Rhode Island Governor Lincoln D. Chafee and Department of Revenue (DOR) Director Rosemary Booth Gallogly today announced that, following a number of significant improvements in the financial health and stability of the city, the East Providence Budget Commission will begin the transition of control of the city back to its elected officials and administration. The Commission will provisionally delegate its authority under RIGL §45-9-6 to the City Manager, City Council, Superintendent, and/or School Committee as determined by City Charter and/or ordinance, until a final determination is made that the Commission is no longer necessary.
"The economic success of the State of Rhode Island as a whole depends upon the fiscal health of our cities and towns," Governor Chafee said. "That health was jeopardized by severe cuts in municipal aid during the recession. As Governor, I have made property tax relief a priority and have worked to reverse these years of cuts by mobilizing resources, assistance, and support for struggling municipalities. East Providence is a proud community, and I am encouraged that this collaborative, cooperative process has placed the city back on a path to financial stability."
"I also want to thank the Commission members, Michael O'Keefe, Steve Bannon, and Diane Brennan, city staff, Director Gallogly and Department of Revenue staff for all their hard work," Governor Chafee continued. "This progress would not have been possible without their efforts and expertise."
Additionally, Commission member Michael O'Keefe has ended his service, and will be replaced by Christy Healey, Deputy Director of the Department of Revenue.
"I want to sincerely thank Michael for his service to the City of East Providence," Directory Gallogly said. "He has remained with the Commission for 15 months -- longer than he had originally pledged -- and the city's finances and operations are certainly in a stronger condition because of his insight and expertise."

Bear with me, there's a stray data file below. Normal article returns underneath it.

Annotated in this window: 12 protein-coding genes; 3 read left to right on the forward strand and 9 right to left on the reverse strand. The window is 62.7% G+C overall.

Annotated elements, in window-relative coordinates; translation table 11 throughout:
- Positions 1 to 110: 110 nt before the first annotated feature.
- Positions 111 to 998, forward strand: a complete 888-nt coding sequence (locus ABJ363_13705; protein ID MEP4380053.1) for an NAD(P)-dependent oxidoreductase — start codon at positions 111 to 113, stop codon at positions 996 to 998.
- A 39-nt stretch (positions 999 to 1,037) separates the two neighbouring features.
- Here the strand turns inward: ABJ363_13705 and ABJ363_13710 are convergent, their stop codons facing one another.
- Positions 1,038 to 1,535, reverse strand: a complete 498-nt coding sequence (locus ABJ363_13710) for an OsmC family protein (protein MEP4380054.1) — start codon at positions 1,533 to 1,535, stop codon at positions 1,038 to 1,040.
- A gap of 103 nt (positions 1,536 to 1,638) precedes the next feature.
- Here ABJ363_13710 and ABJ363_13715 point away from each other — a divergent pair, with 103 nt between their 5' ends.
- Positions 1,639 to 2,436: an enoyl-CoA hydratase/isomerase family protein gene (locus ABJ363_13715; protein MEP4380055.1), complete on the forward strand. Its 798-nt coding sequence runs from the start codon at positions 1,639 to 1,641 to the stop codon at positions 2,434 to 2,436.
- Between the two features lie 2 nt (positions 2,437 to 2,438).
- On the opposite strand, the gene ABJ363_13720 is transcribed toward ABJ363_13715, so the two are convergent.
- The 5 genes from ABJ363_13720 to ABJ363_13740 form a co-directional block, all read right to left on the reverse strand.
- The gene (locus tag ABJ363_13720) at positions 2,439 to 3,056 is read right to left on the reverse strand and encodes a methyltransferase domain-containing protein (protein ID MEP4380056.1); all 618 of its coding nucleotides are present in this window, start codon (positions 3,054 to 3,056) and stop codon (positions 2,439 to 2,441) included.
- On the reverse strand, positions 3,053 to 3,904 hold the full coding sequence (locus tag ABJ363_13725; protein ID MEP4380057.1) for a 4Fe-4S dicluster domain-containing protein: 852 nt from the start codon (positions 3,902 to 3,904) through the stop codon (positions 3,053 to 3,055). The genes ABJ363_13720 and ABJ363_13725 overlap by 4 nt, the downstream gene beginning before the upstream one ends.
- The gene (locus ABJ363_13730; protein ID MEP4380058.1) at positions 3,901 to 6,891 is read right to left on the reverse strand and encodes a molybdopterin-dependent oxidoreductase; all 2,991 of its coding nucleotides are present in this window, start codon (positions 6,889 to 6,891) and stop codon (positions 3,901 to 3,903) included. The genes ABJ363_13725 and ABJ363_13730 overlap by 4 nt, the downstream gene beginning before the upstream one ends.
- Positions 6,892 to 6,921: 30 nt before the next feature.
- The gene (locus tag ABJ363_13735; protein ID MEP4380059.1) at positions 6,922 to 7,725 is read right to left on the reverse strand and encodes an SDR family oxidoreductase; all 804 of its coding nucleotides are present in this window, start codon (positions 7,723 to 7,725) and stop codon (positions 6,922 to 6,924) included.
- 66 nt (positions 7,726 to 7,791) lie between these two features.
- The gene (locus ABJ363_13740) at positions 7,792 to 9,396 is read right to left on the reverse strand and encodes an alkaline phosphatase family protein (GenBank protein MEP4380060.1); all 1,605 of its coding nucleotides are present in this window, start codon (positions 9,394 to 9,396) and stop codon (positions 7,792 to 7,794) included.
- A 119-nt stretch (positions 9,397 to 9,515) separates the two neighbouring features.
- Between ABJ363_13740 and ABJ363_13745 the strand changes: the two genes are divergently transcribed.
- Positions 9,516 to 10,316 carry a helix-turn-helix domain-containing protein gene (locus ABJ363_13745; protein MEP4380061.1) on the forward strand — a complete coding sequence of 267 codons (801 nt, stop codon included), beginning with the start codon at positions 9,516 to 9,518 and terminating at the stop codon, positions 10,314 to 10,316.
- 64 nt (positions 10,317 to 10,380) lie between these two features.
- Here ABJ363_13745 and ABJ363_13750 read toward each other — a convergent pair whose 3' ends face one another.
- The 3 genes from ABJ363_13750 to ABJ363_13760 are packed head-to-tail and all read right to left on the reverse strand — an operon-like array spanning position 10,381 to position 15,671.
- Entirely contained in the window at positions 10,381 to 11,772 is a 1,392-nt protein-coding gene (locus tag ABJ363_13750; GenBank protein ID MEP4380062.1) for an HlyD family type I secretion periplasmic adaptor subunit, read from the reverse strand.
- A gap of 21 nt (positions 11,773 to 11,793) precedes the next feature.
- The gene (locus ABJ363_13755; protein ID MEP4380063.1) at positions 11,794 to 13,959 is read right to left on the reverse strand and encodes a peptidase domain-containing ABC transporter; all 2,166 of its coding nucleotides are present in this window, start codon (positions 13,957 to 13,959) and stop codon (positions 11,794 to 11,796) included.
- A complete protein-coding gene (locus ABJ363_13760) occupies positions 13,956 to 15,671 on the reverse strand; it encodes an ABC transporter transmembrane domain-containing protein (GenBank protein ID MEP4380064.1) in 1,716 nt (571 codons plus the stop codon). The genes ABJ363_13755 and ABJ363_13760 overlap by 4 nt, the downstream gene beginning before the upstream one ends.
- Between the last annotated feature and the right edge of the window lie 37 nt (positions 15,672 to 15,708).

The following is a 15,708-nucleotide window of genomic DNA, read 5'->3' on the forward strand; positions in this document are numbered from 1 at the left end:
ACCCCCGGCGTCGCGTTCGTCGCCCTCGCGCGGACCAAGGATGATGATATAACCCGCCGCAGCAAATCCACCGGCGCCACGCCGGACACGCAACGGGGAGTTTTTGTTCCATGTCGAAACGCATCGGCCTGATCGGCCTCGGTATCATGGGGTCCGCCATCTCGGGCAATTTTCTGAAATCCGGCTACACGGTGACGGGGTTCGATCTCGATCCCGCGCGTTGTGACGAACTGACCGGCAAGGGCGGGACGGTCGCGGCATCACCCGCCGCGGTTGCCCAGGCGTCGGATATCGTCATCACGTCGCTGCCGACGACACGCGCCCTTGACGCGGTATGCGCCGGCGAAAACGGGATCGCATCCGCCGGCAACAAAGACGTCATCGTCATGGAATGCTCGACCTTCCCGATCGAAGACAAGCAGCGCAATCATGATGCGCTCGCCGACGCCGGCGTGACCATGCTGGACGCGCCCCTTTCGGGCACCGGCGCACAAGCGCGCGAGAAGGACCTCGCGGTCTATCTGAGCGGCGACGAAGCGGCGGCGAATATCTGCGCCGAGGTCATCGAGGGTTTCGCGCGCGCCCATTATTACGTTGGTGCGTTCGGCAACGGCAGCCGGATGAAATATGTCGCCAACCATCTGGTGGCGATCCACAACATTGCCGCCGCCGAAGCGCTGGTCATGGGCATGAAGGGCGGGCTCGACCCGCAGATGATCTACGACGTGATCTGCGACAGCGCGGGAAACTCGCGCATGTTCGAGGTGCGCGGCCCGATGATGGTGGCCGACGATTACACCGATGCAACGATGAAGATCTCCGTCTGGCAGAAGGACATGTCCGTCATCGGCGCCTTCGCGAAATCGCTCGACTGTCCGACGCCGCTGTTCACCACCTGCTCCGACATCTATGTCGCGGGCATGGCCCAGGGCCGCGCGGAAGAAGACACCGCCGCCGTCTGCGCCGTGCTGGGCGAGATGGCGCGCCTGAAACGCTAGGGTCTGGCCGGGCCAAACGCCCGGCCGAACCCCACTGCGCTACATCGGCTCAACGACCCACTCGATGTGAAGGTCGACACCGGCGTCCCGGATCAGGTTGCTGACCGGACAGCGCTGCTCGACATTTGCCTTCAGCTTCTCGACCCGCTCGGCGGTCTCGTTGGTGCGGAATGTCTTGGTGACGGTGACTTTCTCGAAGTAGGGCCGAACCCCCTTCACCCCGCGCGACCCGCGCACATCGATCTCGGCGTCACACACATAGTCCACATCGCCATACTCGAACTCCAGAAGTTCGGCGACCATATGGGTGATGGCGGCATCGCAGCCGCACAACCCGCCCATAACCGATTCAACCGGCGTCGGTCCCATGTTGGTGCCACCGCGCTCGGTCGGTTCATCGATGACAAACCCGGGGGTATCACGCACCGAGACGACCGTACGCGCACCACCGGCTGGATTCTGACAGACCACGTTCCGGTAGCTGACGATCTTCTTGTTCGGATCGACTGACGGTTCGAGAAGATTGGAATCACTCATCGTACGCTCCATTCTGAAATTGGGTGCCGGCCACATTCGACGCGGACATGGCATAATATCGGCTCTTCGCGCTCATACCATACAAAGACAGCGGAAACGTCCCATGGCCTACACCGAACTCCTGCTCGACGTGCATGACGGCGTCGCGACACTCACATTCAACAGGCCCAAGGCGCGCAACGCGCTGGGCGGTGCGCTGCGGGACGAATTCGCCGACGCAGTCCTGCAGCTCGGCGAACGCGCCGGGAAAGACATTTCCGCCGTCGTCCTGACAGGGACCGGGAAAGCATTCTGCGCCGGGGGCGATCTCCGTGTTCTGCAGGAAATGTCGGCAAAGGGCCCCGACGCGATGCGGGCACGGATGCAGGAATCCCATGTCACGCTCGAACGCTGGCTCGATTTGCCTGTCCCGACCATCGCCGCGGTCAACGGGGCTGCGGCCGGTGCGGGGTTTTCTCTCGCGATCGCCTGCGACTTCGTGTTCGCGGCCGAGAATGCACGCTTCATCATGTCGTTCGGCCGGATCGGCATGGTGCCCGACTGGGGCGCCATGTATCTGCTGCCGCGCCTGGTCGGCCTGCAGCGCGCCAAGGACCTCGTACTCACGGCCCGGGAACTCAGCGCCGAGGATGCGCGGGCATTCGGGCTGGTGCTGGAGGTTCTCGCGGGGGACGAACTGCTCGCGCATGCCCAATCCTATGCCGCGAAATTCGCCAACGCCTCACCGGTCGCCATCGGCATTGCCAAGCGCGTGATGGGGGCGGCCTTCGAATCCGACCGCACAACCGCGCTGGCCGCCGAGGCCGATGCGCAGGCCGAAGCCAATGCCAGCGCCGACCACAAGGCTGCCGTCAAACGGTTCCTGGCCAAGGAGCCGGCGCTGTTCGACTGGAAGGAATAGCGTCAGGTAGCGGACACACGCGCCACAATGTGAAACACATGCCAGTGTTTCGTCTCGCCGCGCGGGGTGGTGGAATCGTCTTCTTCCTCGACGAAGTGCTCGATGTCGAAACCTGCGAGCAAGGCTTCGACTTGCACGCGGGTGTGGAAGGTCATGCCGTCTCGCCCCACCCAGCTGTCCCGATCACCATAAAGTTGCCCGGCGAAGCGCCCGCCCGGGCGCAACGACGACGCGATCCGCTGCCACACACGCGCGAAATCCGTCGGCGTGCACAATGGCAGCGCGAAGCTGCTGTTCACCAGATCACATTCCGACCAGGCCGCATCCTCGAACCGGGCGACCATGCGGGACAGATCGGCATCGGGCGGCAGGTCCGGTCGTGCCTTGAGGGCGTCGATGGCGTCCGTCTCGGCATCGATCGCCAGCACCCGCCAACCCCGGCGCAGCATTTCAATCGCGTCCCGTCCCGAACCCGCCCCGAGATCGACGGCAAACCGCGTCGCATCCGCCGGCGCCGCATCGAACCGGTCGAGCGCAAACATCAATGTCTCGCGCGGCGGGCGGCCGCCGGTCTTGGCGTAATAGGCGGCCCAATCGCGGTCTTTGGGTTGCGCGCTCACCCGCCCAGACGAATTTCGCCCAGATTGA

The City of East Providence has been under the control of the Budget Commission for 15 months. During that time, with the assistance of the Department of Revenue, the Budget Commission, and city staff have made many improvements to bring fiscal stability to the city, including:
· Stabilized the cash flow issues, including the elimination of multi-year operational deficit; and brought the accounts payable current, including payments to Bradley Hospital;
· Reduced the City's reliance on short-term borrowing to meet cash flow needs including issuing the lowest amount of Tax Anticipation Notes since FY 2003;
· Adopted a balanced five (5) year plan which fully funds the pension fund Annual Required Contribution (ARC) and the Other Post Employment Benefit (OPEB) liability.
· As part of the fiscal stability plan, adopted a revised FY2011-2012 budget that reduced division budgets by an average of 20% and built in the average personnel turnover rate of 2%; with such changes becoming a base for subsequent fiscal years.
· Created a budget reserve fund which was approved by the voters as a charter amendment. The budget reserve funds will provide for a rainy day fund equal to 10 percent (10%) and excess funds will flow into a pay-go capital account;
· Supported a charter amendment which was approved by the voters that permits the City to change its fiscal year to align with tax receipts in the future;
· Brought school expenditures for programs such as special education, athletics, and transportation in line with other similar communities;
· Stabilized the City's Moody's bond rating from Baa2 (negative) to Baa2 (stable) and Standard & Poor's general obligation rating from BB+ (negative / credit watch) to BB+ (positive / no credit watch) ;
· Secured financing for the Wastewater treatment plant upgrades and Tax Anticipation Notes;